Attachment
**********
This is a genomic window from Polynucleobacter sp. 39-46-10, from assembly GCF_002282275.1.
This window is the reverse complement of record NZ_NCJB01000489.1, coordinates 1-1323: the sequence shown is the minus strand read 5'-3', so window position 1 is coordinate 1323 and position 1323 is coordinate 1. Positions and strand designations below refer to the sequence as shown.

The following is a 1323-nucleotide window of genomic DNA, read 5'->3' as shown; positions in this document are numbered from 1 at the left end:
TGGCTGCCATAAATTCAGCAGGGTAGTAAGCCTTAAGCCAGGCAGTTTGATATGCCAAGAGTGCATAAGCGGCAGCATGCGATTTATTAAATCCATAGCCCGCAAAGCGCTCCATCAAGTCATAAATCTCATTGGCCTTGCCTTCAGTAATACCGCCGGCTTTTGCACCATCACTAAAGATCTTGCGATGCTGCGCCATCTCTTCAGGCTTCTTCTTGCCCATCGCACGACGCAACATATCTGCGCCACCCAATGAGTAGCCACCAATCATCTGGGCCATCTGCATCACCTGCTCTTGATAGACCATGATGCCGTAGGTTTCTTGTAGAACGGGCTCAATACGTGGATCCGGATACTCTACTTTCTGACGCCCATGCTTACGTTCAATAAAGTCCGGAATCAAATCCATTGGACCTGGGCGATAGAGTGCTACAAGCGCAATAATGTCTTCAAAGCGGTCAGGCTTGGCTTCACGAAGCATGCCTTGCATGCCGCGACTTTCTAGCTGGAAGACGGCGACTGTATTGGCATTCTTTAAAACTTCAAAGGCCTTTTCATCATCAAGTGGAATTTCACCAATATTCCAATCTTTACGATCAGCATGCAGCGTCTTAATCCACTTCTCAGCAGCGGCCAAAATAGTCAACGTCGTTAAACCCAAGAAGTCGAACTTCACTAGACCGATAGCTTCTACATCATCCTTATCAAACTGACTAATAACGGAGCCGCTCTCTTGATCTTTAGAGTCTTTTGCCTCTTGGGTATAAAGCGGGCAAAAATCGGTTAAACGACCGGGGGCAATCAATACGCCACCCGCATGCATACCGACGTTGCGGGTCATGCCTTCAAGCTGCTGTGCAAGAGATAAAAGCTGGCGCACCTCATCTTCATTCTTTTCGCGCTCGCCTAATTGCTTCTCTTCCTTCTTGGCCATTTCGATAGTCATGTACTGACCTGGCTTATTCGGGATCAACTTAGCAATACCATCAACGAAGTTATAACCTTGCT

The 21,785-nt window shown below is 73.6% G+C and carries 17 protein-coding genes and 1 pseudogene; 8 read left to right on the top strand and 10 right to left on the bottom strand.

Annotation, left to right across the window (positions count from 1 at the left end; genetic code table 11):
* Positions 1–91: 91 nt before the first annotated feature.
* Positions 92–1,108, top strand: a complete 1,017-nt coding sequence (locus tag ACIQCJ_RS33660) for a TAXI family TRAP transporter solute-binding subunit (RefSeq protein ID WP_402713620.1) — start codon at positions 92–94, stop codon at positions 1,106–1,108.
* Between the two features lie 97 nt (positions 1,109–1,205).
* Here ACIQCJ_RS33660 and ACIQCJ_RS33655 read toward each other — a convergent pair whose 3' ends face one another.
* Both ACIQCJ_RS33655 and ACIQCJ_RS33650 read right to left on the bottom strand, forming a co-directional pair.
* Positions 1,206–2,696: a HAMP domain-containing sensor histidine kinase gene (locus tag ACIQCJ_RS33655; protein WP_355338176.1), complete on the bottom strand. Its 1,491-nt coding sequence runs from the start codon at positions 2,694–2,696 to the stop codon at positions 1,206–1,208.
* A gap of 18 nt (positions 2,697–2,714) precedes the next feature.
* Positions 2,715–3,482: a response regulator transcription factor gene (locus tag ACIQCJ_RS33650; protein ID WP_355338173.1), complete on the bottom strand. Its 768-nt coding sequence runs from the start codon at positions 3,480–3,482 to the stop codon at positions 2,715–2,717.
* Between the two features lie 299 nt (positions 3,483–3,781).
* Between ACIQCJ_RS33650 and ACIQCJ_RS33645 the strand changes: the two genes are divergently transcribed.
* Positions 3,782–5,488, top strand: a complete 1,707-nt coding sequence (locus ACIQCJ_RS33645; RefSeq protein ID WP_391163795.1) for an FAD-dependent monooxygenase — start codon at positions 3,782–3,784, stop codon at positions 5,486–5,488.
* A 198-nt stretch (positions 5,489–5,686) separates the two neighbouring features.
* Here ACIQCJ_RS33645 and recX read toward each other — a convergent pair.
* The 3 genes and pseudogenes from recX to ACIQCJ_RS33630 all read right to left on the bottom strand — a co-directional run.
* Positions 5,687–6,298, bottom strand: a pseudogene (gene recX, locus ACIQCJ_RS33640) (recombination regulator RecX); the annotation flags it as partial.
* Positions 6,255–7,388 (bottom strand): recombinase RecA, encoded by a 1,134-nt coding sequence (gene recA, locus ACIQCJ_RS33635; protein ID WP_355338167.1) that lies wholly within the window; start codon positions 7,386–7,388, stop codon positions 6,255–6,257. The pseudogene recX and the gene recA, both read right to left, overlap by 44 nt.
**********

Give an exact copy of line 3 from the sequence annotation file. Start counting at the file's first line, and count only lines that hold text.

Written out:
The following is a 1323-nucleotide window of genomic DNA, read 5'->3' as shown; positions in this document are numbered from 1 at the left end: